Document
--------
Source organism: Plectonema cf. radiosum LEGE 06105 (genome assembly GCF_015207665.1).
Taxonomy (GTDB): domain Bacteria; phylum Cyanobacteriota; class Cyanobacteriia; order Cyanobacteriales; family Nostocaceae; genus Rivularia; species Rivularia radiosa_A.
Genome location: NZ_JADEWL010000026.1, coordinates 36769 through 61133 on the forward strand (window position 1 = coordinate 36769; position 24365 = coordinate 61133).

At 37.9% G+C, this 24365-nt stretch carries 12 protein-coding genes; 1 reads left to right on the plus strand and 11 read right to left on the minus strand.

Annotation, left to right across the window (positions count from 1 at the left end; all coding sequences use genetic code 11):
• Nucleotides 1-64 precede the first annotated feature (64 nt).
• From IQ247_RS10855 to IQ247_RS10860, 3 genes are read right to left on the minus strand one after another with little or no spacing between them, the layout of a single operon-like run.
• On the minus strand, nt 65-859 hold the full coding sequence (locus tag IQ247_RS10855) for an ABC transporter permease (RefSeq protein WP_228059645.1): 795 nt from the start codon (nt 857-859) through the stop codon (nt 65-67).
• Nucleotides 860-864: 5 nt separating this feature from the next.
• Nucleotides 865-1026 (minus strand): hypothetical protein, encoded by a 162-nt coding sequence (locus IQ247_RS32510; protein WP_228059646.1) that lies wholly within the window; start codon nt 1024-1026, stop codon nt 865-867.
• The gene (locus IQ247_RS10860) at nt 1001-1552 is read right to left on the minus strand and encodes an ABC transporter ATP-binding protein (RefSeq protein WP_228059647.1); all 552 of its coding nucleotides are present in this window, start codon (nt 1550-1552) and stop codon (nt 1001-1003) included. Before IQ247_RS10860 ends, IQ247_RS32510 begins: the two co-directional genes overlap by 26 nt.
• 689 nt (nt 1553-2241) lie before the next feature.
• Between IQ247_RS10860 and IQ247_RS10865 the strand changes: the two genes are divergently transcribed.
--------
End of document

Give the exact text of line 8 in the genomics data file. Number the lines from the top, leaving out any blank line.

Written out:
• On the minus strand, nt 65-859 hold the full coding sequence (locus tag IQ247_RS10855) for an ABC transporter permease (RefSeq protein WP_228059645.1): 795 nt from the start codon (nt 857-859) through the stop codon (nt 65-67).